I am a grandmother paddling alone over 2,500 miles from Maine to Guatemala. Along the way I will be:
- telling the story of the children who live in the Guatemala City garbage dump community
- honoring their entrepreneurial mothers
- talking about the success of the Safe Passage model school and
- raising funds for additional grades for the school.

Monday, December 7, 2015

Paddle Day 22: Windy Pelican Flights and St. Augustine

Pelicans leaving their sand bar.
Wind and waves made this the roughest day I've paddled so far - with the Inuit paddle, that is.  St. Augustine tales were entertaining.
First day I paddled alone since I left Georgia back in October.  Was that why I was so disorganized?  First I forgot my Platypus hydration bag and couldn't paddle with nothing to drink.  Renee drove back to her house to get it.  Once she left I realized I had also forgotten my PFD!  Back goes Renee once again.  Finally I was off!

Launching from the beach in Vilano
Crossing the ICW towards St. Augustine, dealing with the rough water, I almost jumped out of my kayak when I was shot at.  Or at least that's what I first thought was happening when I was right below Castillo de San Marcos and a cannon was fired.

NPS photo of the cannon firing at Castillo de San Marcos
Beyond St. Augustine was miles of marsh, were I had one wonderful experience and one awful experience.  Being quietly blown past a sandbar covered with pelicans, led to a graceful dance as waves of pelicans took flight, one after another.

The same conditions of being blown by the wind led to the awful experience: being blown onto an oyster bar, and hearing the scraping sound of the sharp shells digging into the kayak hull.  
Failure to avoid an oyster bar.
It was fun using the Inuit paddle in the rough conditions.  At the beginning of the expedition, I only used it occasionally on very flat water, as I didn't have much experience with this different type of kayaking.  But now after over 1,900 miles, I'm using the Inuit paddle exclusively, as it is so much easier on my body.
Fighting the little waves with the Inuit paddle
Guy and his son, Grant, were at Crescent Beach to help me land.  As further evidence of my slipping organization, this was the first time I hadn't called ahead to make sure I could land at the selected spot.  Fortunately, Guy arrived there early and found the fish camp where I wanted to land and leave the kayak was closed.  He talked with a guy in the parking lot.  It turned out to be another Rotarian, a realtor who had recently handled the sale of the fish camp, who knew how to contact the owner for permission.  Great!  But even better, Guy is trying to sell his waterfront home, and heard that this particular realtor has a client who is looking for such a property.  Good things happen to those who help others.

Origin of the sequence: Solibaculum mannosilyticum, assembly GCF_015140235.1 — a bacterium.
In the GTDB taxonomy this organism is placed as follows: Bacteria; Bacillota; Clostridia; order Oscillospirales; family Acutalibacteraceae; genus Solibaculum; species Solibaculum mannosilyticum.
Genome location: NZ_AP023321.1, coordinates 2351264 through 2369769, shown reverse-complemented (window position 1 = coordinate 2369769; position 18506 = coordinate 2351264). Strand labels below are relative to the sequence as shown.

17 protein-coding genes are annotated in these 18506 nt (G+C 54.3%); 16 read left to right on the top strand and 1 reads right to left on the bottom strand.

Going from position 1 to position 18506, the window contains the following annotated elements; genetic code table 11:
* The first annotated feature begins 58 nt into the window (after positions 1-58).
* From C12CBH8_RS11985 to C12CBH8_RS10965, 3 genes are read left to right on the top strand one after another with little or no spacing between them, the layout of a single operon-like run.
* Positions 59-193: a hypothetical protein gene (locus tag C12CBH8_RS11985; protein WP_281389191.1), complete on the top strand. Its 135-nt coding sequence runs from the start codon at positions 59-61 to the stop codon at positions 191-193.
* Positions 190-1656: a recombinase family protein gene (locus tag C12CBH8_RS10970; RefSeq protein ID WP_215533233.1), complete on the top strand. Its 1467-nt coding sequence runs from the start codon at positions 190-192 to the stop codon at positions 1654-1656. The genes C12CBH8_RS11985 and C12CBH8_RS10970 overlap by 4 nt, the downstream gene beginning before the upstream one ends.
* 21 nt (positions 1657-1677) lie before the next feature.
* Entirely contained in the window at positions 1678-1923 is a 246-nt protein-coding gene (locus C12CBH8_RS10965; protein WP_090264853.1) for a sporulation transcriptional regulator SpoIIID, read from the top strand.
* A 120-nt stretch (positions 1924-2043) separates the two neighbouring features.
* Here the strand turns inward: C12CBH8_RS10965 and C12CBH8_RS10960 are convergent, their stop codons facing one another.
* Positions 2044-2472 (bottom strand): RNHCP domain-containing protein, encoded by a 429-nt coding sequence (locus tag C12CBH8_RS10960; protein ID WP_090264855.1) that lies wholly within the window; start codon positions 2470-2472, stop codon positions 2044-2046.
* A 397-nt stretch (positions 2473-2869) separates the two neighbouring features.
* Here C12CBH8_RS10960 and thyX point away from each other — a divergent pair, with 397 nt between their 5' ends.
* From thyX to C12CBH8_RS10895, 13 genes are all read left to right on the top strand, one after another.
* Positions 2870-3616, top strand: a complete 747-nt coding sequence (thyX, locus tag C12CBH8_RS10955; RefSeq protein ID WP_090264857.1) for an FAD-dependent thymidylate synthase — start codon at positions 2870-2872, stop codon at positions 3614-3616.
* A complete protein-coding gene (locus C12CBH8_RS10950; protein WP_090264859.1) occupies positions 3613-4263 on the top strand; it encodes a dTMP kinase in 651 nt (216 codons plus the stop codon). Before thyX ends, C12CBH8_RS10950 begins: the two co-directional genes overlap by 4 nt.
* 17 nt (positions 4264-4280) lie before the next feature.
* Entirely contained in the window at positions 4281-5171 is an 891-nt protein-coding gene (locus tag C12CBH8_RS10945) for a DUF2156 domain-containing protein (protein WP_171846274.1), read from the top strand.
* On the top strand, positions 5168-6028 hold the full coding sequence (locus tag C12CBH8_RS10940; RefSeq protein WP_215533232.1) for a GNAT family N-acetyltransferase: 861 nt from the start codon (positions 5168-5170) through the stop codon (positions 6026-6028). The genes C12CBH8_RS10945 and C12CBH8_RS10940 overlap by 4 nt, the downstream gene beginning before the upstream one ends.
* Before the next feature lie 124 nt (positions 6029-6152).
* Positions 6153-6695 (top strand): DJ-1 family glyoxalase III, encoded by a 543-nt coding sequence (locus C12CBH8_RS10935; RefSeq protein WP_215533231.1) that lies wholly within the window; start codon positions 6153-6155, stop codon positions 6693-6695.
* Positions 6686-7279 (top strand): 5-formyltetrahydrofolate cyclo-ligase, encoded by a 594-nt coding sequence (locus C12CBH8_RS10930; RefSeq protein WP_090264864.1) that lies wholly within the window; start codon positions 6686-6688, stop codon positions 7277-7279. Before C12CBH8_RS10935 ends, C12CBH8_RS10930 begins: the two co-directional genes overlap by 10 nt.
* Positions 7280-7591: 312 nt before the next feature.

Grant and Guy helping me land
Monday I spoke briefly at the St. Augustine Rotary Club, which meets at the Casa Monica, which is, as they say in the south, "high cotton".

The Casa Monica
Afterwards I had a walking tour of St. Augustine and heard so many amazing stories about all the people who have lived there, with Guy and Rotarian Dan Chetwood.
Deb and Dan across from Flagler University.
Great fun with Guy and Renee!
Guy, Deb and Renee on their dock
Gratitude List:
  1. Wonderful hospitality
  2. Flights of pelicans
  3. A kayak hull that can withstand oyster shells
  4. Seeing the Christmas lights of St. Augustine across the water
  5. Hearing loads of local stories

Date: December 6, 2015                                                Restart Paddle Day: 22
Start location: St. Augustine,  FL                                   Launch time: 11:00 am
End location: Crescent Beach                                        Land time: 1:55 pm
Average speed: 4.1 mph                                                Max Speed: 5.8 mph
Miles: 12
Total expedition miles with kayak: 1958                       Motor-portage miles: 397
Kayak Storage:  Genung Fish Camp
Hosts: Guy and Renee Tomasino

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